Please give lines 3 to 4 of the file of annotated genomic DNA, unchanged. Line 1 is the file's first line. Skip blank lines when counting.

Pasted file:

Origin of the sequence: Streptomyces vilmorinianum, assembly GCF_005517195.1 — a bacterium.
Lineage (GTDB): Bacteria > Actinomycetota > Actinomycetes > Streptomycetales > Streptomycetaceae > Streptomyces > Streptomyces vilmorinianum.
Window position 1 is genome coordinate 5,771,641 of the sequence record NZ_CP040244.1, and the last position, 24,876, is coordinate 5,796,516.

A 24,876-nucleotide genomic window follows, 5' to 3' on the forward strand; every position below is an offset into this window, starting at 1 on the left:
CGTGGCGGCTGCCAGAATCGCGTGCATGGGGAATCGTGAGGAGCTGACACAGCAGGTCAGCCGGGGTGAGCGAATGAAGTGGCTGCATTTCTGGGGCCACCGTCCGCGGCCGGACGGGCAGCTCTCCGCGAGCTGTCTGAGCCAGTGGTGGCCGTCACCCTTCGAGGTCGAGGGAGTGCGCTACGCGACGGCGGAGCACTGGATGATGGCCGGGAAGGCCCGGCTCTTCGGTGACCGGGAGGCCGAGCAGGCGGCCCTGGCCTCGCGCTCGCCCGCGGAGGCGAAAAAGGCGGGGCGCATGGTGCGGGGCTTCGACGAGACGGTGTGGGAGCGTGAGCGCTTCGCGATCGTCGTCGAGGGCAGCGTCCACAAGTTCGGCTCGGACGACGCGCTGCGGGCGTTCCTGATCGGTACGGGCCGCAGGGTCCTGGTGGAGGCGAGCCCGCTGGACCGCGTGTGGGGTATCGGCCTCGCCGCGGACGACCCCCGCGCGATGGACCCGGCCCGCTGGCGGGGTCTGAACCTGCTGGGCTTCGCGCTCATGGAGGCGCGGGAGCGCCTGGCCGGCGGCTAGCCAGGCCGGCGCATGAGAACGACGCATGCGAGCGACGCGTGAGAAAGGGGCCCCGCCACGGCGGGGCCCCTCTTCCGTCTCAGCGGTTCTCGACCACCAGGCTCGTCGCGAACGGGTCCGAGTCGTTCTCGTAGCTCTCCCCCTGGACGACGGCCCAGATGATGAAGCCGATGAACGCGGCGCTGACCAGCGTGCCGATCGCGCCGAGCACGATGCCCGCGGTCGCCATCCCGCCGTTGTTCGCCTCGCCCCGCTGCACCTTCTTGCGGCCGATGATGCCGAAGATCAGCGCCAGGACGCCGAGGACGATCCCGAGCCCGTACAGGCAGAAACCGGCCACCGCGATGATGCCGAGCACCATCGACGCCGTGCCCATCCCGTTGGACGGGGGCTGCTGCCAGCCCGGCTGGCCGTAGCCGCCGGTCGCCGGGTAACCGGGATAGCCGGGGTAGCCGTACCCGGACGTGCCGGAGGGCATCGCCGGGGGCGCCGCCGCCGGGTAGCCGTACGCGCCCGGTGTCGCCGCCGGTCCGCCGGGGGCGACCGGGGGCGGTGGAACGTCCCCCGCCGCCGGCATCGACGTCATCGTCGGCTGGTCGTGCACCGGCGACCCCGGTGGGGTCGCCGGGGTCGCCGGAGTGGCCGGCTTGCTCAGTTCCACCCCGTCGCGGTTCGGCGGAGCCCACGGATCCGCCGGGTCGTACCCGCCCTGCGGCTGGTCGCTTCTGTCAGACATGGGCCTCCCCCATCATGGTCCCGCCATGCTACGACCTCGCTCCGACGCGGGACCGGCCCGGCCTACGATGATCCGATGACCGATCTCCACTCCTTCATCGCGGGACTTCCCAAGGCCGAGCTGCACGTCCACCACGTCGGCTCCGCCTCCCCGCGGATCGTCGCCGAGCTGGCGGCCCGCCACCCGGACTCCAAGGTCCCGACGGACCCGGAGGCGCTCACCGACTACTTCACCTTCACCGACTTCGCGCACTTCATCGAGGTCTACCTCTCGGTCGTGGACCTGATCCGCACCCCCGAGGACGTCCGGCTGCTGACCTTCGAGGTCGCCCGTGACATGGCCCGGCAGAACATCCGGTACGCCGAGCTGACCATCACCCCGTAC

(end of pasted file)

Window position 1 is genome coordinate 5,771,641 of the sequence record NZ_CP040244.1, and the last position, 24,876, is coordinate 5,796,516.

A 24,876-nucleotide genomic window follows, 5' to 3' on the forward strand; every position below is an offset into this window, starting at 1 on the left: